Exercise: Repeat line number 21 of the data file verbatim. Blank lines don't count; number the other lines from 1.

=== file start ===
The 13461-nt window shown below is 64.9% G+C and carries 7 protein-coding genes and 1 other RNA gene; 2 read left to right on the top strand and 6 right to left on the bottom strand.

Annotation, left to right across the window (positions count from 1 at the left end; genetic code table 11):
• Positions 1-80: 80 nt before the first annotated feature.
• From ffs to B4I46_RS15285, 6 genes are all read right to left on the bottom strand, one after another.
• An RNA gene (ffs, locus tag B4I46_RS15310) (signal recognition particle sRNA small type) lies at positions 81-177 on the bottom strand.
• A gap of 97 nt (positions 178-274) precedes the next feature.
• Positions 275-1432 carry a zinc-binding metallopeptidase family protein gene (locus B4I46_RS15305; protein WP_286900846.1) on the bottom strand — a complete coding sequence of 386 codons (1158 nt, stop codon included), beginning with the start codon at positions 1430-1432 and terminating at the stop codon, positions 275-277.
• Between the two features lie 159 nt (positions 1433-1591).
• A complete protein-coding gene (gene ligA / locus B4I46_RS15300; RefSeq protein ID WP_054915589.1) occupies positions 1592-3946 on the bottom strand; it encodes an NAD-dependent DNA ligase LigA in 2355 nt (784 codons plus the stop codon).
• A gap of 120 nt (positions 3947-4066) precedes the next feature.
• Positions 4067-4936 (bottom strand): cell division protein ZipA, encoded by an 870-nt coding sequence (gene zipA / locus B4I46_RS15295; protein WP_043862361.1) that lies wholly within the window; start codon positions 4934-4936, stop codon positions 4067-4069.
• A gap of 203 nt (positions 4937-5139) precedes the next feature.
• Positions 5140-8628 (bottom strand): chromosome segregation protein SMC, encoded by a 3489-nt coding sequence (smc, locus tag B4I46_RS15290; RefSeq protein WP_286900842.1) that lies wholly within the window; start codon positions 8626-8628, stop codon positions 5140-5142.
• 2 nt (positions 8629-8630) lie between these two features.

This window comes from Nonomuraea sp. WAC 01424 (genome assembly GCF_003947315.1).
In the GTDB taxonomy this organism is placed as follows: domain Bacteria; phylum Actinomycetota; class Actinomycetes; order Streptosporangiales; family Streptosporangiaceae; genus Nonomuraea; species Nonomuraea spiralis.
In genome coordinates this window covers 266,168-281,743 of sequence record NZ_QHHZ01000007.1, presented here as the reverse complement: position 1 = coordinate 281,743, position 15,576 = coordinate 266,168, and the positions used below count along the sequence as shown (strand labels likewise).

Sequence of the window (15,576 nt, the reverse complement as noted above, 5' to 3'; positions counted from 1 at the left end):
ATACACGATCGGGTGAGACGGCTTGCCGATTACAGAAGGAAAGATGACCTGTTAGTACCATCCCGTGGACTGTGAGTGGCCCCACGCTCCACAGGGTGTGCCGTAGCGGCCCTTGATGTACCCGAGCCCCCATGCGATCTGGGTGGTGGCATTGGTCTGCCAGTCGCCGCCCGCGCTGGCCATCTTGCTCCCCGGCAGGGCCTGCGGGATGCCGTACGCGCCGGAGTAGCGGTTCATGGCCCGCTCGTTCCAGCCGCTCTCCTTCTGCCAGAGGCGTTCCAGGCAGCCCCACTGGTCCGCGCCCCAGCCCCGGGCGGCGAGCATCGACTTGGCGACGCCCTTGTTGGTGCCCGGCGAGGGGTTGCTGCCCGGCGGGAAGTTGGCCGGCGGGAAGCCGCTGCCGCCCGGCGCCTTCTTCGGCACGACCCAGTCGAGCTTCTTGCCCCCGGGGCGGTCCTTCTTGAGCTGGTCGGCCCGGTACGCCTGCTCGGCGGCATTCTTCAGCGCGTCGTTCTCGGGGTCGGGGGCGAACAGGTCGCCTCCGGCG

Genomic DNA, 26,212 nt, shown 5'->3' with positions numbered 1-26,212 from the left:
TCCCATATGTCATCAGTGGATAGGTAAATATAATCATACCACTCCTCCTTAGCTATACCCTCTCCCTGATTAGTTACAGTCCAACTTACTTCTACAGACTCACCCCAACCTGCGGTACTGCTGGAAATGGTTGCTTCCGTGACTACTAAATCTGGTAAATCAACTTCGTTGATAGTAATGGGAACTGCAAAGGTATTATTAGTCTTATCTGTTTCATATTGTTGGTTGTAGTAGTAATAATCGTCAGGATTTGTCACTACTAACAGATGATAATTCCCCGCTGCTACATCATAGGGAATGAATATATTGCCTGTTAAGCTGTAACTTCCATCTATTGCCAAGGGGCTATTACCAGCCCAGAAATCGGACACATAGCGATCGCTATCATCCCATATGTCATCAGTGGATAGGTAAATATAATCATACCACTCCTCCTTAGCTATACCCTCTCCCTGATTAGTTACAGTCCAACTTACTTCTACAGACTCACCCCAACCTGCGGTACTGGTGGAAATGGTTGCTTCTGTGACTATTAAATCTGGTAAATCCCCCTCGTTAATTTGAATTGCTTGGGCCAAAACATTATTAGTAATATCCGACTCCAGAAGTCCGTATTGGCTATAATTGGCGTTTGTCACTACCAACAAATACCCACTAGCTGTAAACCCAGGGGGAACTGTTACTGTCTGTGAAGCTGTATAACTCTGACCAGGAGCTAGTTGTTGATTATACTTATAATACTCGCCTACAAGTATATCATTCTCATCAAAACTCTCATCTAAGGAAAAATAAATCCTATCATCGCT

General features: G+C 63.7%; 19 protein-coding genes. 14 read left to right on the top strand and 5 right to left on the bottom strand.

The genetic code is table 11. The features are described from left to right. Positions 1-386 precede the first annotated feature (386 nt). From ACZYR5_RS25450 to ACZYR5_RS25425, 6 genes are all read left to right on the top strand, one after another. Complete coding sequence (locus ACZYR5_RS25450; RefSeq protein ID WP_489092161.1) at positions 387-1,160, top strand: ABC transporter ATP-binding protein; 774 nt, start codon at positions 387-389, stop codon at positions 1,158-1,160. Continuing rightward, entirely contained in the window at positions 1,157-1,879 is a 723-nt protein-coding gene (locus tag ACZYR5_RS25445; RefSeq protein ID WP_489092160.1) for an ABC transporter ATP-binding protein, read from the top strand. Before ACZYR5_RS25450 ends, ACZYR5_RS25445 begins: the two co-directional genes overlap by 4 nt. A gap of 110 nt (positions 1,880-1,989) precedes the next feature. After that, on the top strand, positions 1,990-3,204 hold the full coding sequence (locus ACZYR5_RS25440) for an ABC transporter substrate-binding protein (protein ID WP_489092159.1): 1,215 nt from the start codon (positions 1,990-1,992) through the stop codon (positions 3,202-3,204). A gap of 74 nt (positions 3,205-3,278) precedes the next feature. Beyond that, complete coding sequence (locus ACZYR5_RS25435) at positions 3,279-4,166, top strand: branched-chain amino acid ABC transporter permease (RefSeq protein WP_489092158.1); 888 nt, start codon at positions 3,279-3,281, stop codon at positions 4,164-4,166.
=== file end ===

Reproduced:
TCCCATATGTCATCAGTGGATAGGTAAATATAATCATACCACTCCTCCTTAGCTATACCCTCTCCCTGATTAGTTACAGTCCAACTTACTTCTACAGACTCACCCCAACCTGCGGTACTGCTGGAAATGGTTGCTTCCGTGACTACTAAATCTGGTAAATCAACTTCGTTGATAGTAATGGGAACTGCAAAGGTATTATTAGTCTTATCTGTTTCATATTGTTGGTTGTAGTAGTAATAATCGTCAGGATTTGTCACTACTAACAGATGATAATTCCCCGCTGCTACATCATAGGGAATGAATATATTGCCTGTTAAGCTGTAACTTCCATCTATTGCCAAGGGGCTATTACCAGCCCAGAAATCGGACACATAGCGATCGCTATCATCCCATATGTCATCAGTGGATAGGTAAATATAATCATACCACTCCTCCTTAGCTATACCCTCTCCCTGATTAGTTACAGTCCAACTTACTTCTACAGACTCACCCCAACCTGCGGTACTGGTGGAAATGGTTGCTTCTGTGACTATTAAATCTGGTAAATCCCCCTCGTTAATTTGAATTGCTTGGGCCAAAACATTATTAGTAATATCCGACTCCAGAAGTCCGTATTGGCTATAATTGGCGTTTGTCACTACCAACAAATACCCACTAGCTGTAAACCCAGGGGGAACTGTTACTGTCTGTGAAGCTGTATAACTCTGACCAGGAGCTAGTTGTTGATTATACTTATAATACTCGCCTACAAGTATATCATTCTCATCAAAACTCTCATCTAAGGAAAAATAAATCCTATCATCGCT